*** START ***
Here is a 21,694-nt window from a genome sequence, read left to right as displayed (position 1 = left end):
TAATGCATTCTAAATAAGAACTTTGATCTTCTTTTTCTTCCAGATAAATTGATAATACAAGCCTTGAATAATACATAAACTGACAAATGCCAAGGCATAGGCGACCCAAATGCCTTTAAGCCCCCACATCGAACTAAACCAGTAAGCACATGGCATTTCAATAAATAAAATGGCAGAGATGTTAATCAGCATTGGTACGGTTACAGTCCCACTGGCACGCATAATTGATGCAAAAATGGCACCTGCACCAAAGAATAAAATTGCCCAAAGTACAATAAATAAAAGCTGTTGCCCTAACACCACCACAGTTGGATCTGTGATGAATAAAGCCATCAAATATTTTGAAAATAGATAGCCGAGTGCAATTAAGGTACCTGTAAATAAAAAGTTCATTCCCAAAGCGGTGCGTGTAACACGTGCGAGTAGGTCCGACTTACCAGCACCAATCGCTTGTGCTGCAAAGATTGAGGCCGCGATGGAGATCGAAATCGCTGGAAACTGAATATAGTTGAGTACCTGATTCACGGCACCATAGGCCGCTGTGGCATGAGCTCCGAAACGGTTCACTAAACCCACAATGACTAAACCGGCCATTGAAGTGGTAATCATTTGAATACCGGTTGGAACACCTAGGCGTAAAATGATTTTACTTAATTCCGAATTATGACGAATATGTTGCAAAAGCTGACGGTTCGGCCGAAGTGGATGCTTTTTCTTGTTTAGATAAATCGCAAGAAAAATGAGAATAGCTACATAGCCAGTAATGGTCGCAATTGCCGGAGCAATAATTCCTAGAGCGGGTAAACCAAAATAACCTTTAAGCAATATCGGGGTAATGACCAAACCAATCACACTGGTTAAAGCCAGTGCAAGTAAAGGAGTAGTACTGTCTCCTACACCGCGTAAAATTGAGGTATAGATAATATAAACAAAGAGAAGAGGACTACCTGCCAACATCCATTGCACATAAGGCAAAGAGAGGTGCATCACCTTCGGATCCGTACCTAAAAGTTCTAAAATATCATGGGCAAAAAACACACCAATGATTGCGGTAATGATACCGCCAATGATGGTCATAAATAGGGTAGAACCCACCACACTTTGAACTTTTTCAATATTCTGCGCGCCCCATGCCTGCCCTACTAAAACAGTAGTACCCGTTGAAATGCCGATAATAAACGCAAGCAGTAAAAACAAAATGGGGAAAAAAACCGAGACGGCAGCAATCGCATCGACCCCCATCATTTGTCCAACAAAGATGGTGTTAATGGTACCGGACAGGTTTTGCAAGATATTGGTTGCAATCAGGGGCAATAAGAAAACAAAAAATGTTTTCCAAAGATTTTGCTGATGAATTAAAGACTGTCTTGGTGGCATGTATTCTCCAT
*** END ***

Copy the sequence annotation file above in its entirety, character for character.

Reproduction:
Here is a 21,694-nt window from a genome sequence, read left to right as displayed (position 1 = left end):
TAATGCATTCTAAATAAGAACTTTGATCTTCTTTTTCTTCCAGATAAATTGATAATACAAGCCTTGAATAATACATAAACTGACAAATGCCAAGGCATAGGCGACCCAAATGCCTTTAAGCCCCCACATCGAACTAAACCAGTAAGCACATGGCATTTCAATAAATAAAATGGCAGAGATGTTAATCAGCATTGGTACGGTTACAGTCCCACTGGCACGCATAATTGATGCAAAAATGGCACCTGCACCAAAGAATAAAATTGCCCAAAGTACAATAAATAAAAGCTGTTGCCCTAACACCACCACAGTTGGATCTGTGATGAATAAAGCCATCAAATATTTTGAAAATAGATAGCCGAGTGCAATTAAGGTACCTGTAAATAAAAAGTTCATTCCCAAAGCGGTGCGTGTAACACGTGCGAGTAGGTCCGACTTACCAGCACCAATCGCTTGTGCTGCAAAGATTGAGGCCGCGATGGAGATCGAAATCGCTGGAAACTGAATATAGTTGAGTACCTGATTCACGGCACCATAGGCCGCTGTGGCATGAGCTCCGAAACGGTTCACTAAACCCACAATGACTAAACCGGCCATTGAAGTGGTAATCATTTGAATACCGGTTGGAACACCTAGGCGTAAAATGATTTTACTTAATTCCGAATTATGACGAATATGTTGCAAAAGCTGACGGTTCGGCCGAAGTGGATGCTTTTTCTTGTTTAGATAAATCGCAAGAAAAATGAGAATAGCTACATAGCCAGTAATGGTCGCAATTGCCGGAGCAATAATTCCTAGAGCGGGTAAACCAAAATAACCTTTAAGCAATATCGGGGTAATGACCAAACCAATCACACTGGTTAAAGCCAGTGCAAGTAAAGGAGTAGTACTGTCTCCTACACCGCGTAAAATTGAGGTATAGATAATATAAACAAAGAGAAGAGGACTACCTGCCAACATCCATTGCACATAAGGCAAAGAGAGGTGCATCACCTTCGGATCCGTACCTAAAAGTTCTAAAATATCATGGGCAAAAAACACACCAATGATTGCGGTAATGATACCGCCAATGATGGTCATAAATAGGGTAGAACCCACCACACTTTGAACTTTTTCAATATTCTGCGCGCCCCATGCCTGCCCTACTAAAACAGTAGTACCCGTTGAAATGCCGATAATAAACGCAAGCAGTAAAAACAAAATGGGGAAAAAAACCGAGACGGCAGCAATCGCATCGACCCCCATCATTTGTCCAACAAAGATGGTGTTAATGGTACCGGACAGGTTTTGCAAGATATTGGTTGCAATCAGGGGCAATAAGAAAACAAAAAATGTTTTCCAAAGATTTTGCTGATGAATTAAAGACTGTCTTGGTGGCATGTATTCTCCAT